Featuring works from Reuven Rubin to Yigal Tumarkin to Gal Weinstein and Michal Rovner, the Tel Aviv Museum of Art houses the best of Israeli art. Founded in 1932, it is one of Israel’s leading art and culture institutions.

In 2011, the museum doubled its gallery space with the opening of the inspiring, five-story Herta and Paul Amir Building – an art piece in its own right.

The museum also boasts works by more than a dozen world masters — including Vincent Van Gogh, Amadeo Modigliani and Pablo Picasso — as well as displays of design and architecture.


4. MadaTech, Israel’s National Museum of Science, Technology and Space, Haifa



Museums are known for their informal learning environments and MadaTech is Israel’s best location for making science fun. This is the place to explore, experience, discover and learn through play. It’s all hands-on at this museum, with dozens of science-themed exhibits and 3D movies.

Even the location is cool — the museum is housed in the Technion-Israel Institute of Technology’s first home.

5. Yad Vashem, Jerusalem

More than one million visitors a year walk through Yad Vashem, Israel’s living memorial to the millions murdered in the Holocaust.

Visitors follow a route that presents stories from a Jewish perspective of life in Europe prior to Adolf Hitler’s rule, Nazi persecution in World War II, and survivor testimonies.

The exhibits include authentic film footage, videos of personal interviews with survivors, historical documents, artifacts, personal items, memorial structures, gardens and commemorative installations.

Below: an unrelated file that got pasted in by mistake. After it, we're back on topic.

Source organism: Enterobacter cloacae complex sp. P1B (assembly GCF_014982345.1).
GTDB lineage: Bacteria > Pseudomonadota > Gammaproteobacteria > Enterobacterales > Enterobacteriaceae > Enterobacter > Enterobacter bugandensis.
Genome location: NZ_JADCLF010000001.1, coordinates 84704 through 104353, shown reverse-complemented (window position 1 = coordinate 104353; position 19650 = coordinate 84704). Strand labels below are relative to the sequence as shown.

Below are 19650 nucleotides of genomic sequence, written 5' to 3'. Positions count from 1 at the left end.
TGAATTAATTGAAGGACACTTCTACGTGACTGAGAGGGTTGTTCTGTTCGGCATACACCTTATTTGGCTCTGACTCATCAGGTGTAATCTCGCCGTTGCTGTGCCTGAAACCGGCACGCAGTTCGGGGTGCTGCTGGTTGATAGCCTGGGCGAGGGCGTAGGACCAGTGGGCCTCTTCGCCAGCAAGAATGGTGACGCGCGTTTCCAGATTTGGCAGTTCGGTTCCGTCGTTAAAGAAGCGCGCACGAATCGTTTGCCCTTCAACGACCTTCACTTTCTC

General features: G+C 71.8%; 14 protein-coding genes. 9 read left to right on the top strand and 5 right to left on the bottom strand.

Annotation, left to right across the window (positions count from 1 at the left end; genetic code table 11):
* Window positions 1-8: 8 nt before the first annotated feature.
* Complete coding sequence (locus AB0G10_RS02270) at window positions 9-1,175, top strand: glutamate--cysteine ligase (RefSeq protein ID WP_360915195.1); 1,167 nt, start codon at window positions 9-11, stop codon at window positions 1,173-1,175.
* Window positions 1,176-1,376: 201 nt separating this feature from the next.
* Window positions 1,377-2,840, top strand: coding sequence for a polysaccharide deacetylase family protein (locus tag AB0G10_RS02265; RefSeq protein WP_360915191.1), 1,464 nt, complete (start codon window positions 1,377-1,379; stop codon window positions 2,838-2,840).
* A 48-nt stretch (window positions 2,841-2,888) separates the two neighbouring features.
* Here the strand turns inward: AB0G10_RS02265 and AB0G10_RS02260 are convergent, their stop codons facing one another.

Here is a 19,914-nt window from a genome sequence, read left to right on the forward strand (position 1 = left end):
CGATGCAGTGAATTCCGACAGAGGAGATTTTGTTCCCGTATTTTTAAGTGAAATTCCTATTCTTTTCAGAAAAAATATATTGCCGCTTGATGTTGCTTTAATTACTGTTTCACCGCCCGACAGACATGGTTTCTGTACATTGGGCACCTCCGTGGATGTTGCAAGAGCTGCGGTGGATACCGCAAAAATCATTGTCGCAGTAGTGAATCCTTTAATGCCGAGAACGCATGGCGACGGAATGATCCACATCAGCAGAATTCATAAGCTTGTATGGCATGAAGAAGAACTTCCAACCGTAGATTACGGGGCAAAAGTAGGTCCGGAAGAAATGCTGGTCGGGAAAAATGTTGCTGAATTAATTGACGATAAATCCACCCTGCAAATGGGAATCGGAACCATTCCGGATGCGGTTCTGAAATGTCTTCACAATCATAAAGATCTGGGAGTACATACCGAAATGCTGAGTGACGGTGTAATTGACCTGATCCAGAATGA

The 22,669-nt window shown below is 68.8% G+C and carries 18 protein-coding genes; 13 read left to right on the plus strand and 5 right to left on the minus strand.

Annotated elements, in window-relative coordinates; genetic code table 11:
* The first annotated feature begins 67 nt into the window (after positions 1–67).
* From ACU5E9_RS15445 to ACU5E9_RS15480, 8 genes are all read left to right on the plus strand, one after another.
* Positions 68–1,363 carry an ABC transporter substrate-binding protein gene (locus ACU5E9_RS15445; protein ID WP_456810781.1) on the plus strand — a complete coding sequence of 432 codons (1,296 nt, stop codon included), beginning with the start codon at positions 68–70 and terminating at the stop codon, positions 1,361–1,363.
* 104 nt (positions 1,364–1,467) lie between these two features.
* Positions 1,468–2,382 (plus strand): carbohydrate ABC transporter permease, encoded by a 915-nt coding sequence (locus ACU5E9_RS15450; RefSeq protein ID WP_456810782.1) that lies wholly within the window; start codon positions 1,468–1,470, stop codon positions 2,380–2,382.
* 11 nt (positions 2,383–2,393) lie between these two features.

Bring tissues – no one leaves Yad Vashem with dry eyes.


6. Design Museum Holon, Holon

Design Museum Holon
Design Museum Holon


Design Museum Holon opened in March 2010 and is already recognized as one of the world’s leading museums of design and contemporary culture.

Israeli architect Ron Arad designed the iconic building with flowing steel strips in various shades of red. The building itself is considered a work of art.

The museum constantly updates its exhibits with the best of industrial, fashion, textile and jewelry design displays. It’s worth the 20-minute drive from Tel Aviv.


7. Tikotin — The Museum of Japanese Art, Haifa

The only museum of its kind in the Middle East and the one you’d least expect to find in Israel, Tikotin houses thousands of pieces of Japanese art. The museum is dedicated to the preservation and exhibition of Japanese artworks and is said to have one of the best collections of Japanese art outside Japan.

Located on Mount Carmel, the museum introduces visitors to Japanese culture, promotes mutual understanding between East and West, and advances research into the arts and culture of Japan.


8. L. A. Mayer Museum for Islamic Art, Jerusalem

There are two things going for the Museum for Islamic Art in Jerusalem: its permanent collections constitute among the most important exhibitions of Islamic art in the world; and it hosts an incomparable antique watch collection — including the famous Marie Antoinette, valued at more than $30 million.

The museum is located in one of Jerusalem’s prettier neighborhoods, not far from the Jerusalem Theater.


9. Museum of Art, Ein Harod


Most definitely off the beaten path, the Museum of Art in Ein Harod highlights Israeli art from the 17th century onwards.

The museum was established in the 1930s in a temporary wooden structure on the kibbutz in northern Israel. In 1948, it moved into a permanent building – becoming Israel’s first museum.

The museum has a remarkable collection of more than 16,000 paintings and sculptures by artists including Lesser Uri, Max Liebermann, Ludwig Meidner, Issachar Ryback and Jacob Epstein, among others.